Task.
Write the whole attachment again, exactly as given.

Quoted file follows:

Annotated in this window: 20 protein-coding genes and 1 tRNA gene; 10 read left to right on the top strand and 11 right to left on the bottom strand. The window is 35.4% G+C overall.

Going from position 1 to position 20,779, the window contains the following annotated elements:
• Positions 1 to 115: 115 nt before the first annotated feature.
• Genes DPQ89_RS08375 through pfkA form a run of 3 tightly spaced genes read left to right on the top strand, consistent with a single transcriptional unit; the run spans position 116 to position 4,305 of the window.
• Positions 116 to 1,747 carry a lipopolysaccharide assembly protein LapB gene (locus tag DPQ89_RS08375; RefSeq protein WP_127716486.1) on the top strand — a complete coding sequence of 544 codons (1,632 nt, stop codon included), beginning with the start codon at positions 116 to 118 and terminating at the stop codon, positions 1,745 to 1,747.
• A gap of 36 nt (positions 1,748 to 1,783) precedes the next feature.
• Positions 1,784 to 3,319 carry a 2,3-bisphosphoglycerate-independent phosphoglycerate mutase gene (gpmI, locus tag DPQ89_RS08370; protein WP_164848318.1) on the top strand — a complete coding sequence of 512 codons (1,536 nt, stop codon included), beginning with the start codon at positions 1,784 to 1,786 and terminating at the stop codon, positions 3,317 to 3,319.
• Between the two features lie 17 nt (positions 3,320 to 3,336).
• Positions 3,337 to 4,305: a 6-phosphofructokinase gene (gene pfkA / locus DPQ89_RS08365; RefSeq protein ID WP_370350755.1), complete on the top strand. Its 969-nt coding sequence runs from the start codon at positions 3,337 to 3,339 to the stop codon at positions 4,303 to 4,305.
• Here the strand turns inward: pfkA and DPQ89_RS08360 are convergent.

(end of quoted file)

Annotated in this window: 20 protein-coding genes and 1 tRNA gene; 10 read left to right on the top strand and 11 right to left on the bottom strand. The window is 35.4% G+C overall.

Going from position 1 to position 20,779, the window contains the following annotated elements:
• Positions 1 to 115: 115 nt before the first annotated feature.
• Genes DPQ89_RS08375 through pfkA form a run of 3 tightly spaced genes read left to right on the top strand, consistent with a single transcriptional unit; the run spans position 116 to position 4,305 of the window.
• Positions 116 to 1,747 carry a lipopolysaccharide assembly protein LapB gene (locus tag DPQ89_RS08375; RefSeq protein WP_127716486.1) on the top strand — a complete coding sequence of 544 codons (1,632 nt, stop codon included), beginning with the start codon at positions 116 to 118 and terminating at the stop codon, positions 1,745 to 1,747.
• A gap of 36 nt (positions 1,748 to 1,783) precedes the next feature.
• Positions 1,784 to 3,319 carry a 2,3-bisphosphoglycerate-independent phosphoglycerate mutase gene (gpmI, locus tag DPQ89_RS08370; protein WP_164848318.1) on the top strand — a complete coding sequence of 512 codons (1,536 nt, stop codon included), beginning with the start codon at positions 1,784 to 1,786 and terminating at the stop codon, positions 3,317 to 3,319.
• Between the two features lie 17 nt (positions 3,320 to 3,336).
• Positions 3,337 to 4,305: a 6-phosphofructokinase gene (gene pfkA / locus DPQ89_RS08365; RefSeq protein ID WP_370350755.1), complete on the top strand. Its 969-nt coding sequence runs from the start codon at positions 3,337 to 3,339 to the stop codon at positions 4,303 to 4,305.
• Here the strand turns inward: pfkA and DPQ89_RS08360 are convergent.